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|Title:||Violence in Souleymane Cissé's films: a cultural perspective|
|Other Titles:||Violence in Souleymane Cisse's films: a cultural perspective|
|Citation:||Journal of African Cinemas, 2009; 1(2):189-205|
|Abstract:||This article looks at the cultural and historical sources of paternal wrath in five feature films made by Malian film-maker Souleymane Cissé between 1975 and 1995. These movies depict the conflict with patriarchal tyranny within the family or in the public sphere. In all five films, young victims attempt to escape their tyrant by returning home to confront him on his own territory. The article first deals with shooting locations and the mental appropriation of space. Second, historical precedents of the paternal urge to kill an offspring are traced back to African epics, for example the story of Karamoko's execution by his father, Emperor Samori. Finally, the Mande oppositional concepts of fadenya (male rivalry) and badenya (female cooperation) serve as landmarks in Cissé's quest for improved governance and socialization. As Cissé tempers his indictment of African violence with elliptical and metaphorical cinematography, the author opted for a cultural approach to elucidate the social and political meaning of aesthetic emotion.|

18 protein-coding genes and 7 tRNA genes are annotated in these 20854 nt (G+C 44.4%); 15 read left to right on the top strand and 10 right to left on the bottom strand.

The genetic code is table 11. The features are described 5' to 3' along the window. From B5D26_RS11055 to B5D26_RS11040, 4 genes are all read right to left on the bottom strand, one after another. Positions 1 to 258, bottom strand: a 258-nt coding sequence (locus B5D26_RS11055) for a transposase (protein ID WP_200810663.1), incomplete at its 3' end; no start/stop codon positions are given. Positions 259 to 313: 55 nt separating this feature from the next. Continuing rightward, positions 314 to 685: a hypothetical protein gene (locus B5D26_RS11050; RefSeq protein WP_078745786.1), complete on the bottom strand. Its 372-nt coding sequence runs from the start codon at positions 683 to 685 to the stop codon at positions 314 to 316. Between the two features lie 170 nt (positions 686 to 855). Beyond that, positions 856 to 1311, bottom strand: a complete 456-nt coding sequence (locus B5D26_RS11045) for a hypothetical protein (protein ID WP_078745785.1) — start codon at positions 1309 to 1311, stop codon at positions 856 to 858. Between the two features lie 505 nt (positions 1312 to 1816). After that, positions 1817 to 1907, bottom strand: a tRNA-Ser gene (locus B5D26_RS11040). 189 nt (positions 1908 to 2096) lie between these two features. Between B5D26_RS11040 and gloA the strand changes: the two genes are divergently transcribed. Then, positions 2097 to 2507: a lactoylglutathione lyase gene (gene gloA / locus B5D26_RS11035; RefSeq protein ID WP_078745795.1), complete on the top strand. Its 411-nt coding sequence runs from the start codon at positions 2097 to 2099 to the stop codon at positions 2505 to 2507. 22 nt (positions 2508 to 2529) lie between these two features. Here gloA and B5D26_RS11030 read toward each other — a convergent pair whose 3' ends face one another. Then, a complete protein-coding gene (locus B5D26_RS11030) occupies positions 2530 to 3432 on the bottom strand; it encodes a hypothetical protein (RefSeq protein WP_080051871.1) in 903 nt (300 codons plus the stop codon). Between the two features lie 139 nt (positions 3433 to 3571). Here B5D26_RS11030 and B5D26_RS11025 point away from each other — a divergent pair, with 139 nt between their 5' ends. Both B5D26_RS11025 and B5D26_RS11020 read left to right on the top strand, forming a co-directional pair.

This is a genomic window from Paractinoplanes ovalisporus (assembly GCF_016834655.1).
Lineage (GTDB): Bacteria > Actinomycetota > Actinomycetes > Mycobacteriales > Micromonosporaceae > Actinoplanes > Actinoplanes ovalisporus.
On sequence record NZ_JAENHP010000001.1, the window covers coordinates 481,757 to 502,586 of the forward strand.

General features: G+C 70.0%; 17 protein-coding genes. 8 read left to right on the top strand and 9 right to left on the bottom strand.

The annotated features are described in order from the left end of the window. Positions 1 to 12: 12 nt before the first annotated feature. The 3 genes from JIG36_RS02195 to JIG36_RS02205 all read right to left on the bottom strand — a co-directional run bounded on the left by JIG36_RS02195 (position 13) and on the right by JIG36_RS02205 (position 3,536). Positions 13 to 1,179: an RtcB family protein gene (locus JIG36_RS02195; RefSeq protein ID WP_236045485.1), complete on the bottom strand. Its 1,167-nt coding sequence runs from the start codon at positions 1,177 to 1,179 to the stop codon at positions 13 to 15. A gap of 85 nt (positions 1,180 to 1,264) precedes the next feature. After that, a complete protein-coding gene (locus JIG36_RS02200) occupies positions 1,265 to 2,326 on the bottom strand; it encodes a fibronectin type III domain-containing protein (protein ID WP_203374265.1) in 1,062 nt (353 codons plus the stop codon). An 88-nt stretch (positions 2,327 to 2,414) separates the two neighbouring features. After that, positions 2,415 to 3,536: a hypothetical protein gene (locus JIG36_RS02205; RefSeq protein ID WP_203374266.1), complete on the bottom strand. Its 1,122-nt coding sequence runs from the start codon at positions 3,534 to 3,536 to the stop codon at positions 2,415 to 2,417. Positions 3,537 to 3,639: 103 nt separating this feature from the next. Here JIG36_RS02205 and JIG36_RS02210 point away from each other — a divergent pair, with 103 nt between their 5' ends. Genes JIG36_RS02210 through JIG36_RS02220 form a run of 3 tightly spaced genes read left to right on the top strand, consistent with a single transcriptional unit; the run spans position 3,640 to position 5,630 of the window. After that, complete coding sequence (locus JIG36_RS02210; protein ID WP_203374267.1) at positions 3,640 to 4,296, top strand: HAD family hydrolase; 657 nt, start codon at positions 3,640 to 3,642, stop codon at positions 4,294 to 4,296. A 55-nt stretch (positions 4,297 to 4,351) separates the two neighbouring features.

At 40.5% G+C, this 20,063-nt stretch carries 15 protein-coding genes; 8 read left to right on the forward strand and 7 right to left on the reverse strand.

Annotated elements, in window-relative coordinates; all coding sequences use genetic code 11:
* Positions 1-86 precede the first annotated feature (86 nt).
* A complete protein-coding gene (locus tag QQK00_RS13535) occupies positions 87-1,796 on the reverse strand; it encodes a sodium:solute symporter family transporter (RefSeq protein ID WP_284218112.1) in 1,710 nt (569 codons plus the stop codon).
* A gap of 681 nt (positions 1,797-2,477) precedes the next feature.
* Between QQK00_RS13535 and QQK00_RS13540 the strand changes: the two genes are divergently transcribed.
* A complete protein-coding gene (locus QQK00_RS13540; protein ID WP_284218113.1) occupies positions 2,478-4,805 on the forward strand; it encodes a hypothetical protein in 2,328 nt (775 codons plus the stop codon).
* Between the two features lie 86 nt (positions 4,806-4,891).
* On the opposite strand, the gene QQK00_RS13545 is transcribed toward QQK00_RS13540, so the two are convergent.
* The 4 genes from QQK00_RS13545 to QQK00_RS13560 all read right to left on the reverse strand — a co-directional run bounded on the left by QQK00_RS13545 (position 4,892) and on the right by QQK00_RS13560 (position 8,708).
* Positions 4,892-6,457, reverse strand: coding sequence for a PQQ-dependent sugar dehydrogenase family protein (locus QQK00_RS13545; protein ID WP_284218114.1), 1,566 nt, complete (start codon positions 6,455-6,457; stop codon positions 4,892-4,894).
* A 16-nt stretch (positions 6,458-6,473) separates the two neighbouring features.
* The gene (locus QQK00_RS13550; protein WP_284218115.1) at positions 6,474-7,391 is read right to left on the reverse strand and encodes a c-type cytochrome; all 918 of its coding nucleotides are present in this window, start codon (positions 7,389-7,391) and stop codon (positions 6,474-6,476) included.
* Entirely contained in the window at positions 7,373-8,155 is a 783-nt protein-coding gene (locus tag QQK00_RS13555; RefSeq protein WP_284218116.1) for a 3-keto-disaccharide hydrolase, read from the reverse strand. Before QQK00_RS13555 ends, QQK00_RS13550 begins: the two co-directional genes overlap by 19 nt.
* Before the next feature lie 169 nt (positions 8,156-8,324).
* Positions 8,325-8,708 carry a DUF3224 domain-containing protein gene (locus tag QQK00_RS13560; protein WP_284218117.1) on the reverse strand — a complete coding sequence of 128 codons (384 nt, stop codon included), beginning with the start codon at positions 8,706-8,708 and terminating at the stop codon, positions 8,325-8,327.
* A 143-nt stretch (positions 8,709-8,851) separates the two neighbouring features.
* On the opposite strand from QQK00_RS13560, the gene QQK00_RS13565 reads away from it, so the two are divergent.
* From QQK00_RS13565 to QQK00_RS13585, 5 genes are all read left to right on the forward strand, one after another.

|Keywords:||Souleymane Cissé; violence; culture; history; myth; film interpretation|
|Rights:||Copyright © Intellect Ltd 2009. All Rights Reserved.|
|Appears in Collections:||French publications|
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